Our Family Wedding
What parents need to know
Parents Need to Know
Parents need to know that this imperfect, but heartfelt family-friendly film attempts to address a challenging subject: interracial marriage. In doing so, it doesn’t quite steer clear of clichés, but does entertain while at least partly moving the discussion forward. Stereotyping (including making jokes about Latinos' ability to speak English) dilutes what could’ve made this into a thought-provoking comedy about race. There's some swearing (including "s--t"), social drinking (and one scene of drunkeness), and a bit of kissing and groping between adults.
What's the story?
Lucia (America Ferrera) and Marcus (Lance Gross) arrive in Los Angeles brimming with excitement: They want to get married right away and better the world overseas as a couple (he with Doctors Without Borders, she by teaching). But snafus pile up immediately, notably an argument that erupts between Lucia’s father, Miguel Ramirez (Carlos Mencia), the owner of a towing company that hauls off a car owned by Marcus’ dad, radio personality Brad Boyd (Forest Whitaker). What’s more, the two families can’t quite get over the fact that each side is a different race and culture. (Lucia is Latina; Marcus is African American.) Can they get to the church without the wedding planning and culture clashes getting in the way?
Is it any good?
OUR FAMILY WEDDING is a film you want to like; the actors, notably Mencia and Anjelah Johnson as Lucia’s younger sister, Isabella, bring their A-game, and the plot’s got loads of potential. And it lives up to some of its promise with moments steeped in authenticity, as when Lucia’s mother laments how she’s become nearly invisible to her well-meaning husband. The movie, in fact, deals with marital ennui with welcome compassion.
But its potential to offer more wit and insight is squelched by its reliance on stereotypes to get its point across. A typical exchange: Miguel and Brad get under each other’s skins by saying “bro” and “hombre” with disdain. And yes, there are jokes about whether Lucia's relatives understand English. Everyone behaves badly, and in broad, intolerant strokes. Surely, there must’ve been a subtler way to depict the anxieties that arise when two very different families are joined by marriage. Plus, are wayward animals a must now in comedies? A sexed-up goat makes an appearance to add some much-needed zaniness to the proceedings, but it’s no competition for The Hangover’s tiger.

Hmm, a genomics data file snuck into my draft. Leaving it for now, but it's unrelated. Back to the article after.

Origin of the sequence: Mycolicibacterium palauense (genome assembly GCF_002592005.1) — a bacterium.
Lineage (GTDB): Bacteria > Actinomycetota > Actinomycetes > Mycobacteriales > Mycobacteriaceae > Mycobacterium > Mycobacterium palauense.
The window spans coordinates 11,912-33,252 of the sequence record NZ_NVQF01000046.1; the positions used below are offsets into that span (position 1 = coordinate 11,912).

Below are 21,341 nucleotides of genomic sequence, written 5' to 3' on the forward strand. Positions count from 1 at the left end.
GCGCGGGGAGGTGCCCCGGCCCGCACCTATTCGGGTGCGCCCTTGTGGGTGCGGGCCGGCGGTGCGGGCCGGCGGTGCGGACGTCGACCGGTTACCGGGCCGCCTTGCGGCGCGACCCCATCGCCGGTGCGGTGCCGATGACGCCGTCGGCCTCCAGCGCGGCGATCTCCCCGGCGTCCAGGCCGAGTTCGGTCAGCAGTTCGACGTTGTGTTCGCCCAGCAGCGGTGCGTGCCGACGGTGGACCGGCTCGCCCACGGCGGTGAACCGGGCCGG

Families can talk about...
Families can talk about stereotypes. Do you think the film went over the top in its depiction of the culture clash that ensues between Lucia’s and Marcus’ relatives? Were some of the stereotypical jokes offensive?
Talk about the couple’s decision to marry, and how they spring it on their respective families. Are their reactions understandable? Why, or why not?
|Theatrical release date:||March 12, 2010|
|DVD/Streaming release date:||July 13, 2010|
|Cast:||America Ferrera, Carlos Mencia, Forest Whitaker, Lance Gross, Regina King|
|Run time:||90 minutes|
|MPAA explanation:||some sexual content and brief strong language|